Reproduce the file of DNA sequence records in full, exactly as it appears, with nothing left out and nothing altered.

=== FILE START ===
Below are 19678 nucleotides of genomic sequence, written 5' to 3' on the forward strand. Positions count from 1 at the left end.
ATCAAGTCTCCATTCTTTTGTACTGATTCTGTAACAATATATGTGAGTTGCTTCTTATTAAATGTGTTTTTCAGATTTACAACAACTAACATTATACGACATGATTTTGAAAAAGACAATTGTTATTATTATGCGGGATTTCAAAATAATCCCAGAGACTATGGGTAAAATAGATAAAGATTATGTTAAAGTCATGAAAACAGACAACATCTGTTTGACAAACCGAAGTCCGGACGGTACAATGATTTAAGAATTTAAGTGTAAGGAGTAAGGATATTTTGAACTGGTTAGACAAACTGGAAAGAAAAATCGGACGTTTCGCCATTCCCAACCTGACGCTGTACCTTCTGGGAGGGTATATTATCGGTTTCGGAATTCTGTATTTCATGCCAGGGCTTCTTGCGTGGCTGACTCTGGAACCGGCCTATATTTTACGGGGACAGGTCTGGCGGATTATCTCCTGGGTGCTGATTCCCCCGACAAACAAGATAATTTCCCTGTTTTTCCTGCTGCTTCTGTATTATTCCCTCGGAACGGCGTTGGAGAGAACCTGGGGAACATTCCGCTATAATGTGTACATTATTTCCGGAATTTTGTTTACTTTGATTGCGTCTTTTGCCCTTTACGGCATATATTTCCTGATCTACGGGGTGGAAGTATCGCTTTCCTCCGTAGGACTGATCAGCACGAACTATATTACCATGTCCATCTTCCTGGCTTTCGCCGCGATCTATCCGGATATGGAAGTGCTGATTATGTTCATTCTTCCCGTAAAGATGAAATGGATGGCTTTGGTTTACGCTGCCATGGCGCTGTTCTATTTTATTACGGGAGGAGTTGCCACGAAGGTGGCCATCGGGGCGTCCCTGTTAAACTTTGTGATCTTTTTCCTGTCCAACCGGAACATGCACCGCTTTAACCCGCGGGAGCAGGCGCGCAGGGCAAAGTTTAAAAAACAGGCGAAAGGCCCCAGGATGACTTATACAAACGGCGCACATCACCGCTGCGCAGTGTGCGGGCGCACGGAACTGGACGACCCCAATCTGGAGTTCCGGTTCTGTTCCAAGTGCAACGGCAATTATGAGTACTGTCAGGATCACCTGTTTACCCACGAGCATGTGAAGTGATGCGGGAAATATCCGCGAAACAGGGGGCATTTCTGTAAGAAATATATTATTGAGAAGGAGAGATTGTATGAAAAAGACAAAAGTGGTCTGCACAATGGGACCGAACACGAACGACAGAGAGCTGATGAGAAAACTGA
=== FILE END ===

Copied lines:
Below are 19678 nucleotides of genomic sequence, written 5' to 3' on the forward strand. Positions count from 1 at the left end.
ATCAAGTCTCCATTCTTTTGTACTGATTCTGTAACAATATATGTGAGTTGCTTCTTATTAAATGTGTTTTTCAGATTTACAACAACTAACATTATACGACATGATTTTGAAAAAGACAATTGTTATTATTATGCGGGATTTCAAAATAATCCCAGAGACTATGGGTAAAATAGATAAAGATTATGTTAAAGTCATGAAAACAGACAACATCTGTTTGACAAACCGAAGTCCGGACGGTACAATGATTTAAGAATTTAAGTGTAAGGAGTAAGGATATTTTGAACTGGTTAGACAAACTGGAAAGAAAAATCGGACGTTTCGCCATTCCCAACCTGACGCTGTACCTTCTGGGAGGGTATATTATCGGTTTCGGAATTCTGTATTTCATGCCAGGGCTTCTTGCGTGGCTGACTCTGGAACCGGCCTATATTTTACGGGGACAGGTCTGGCGGATTATCTCCTGGGTGCTGATTCCCCCGACAAACAAGATAATTTCCCTGTTTTTCCTGCTGCTTCTGTATTATTCCCTCGGAACGGCGTTGGAGAGAACCTGGGGAACATTCCGCTATAATGTGTACATTATTTCCGGAATTTTGTTTACTTTGATTGCGTCTTTTGCCCTTTACGGCATATATTTCCTGATCTACGGGGTGGAAGTATCGCTTTCCTCCGTAGGACTGATCAGCACGAACTATATTACCATGTCCATCTTCCTGGCTTTCGCCGCGATCTATCCGGATATGGAAGTGCTGATTATGTTCATTCTTCCCGTAAAGATGAAATGGATGGCTTTGGTTTACGCTGCCATGGCGCTGTTCTATTTTATTACGGGAGGAGTTGCCACGAAGGTGGCCATCGGGGCGTCCCTGTTAAACTTTGTGATCTTTTTCCTGTCCAACCGGAACATGCACCGCTTTAACCCGCGGGAGCAGGCGCGCAGGGCAAAGTTTAAAAAACAGGCGAAAGGCCCCAGGATGACTTATACAAACGGCGCACATCACCGCTGCGCAGTGTGCGGGCGCACGGAACTGGACGACCCCAATCTGGAGTTCCGGTTCTGTTCCAAGTGCAACGGCAATTATGAGTACTGTCAGGATCACCTGTTTACCCACGAGCATGTGAAGTGATGCGGGAAATATCCGCGAAACAGGGGGCATTTCTGTAAGAAATATATTATTGAGAAGGAGAGATTGTATGAAAAAGACAAAAGTGGTCTGCACAATGGGACCGAACACGAACGACAGAGAGCTGATGAGAAAACTGA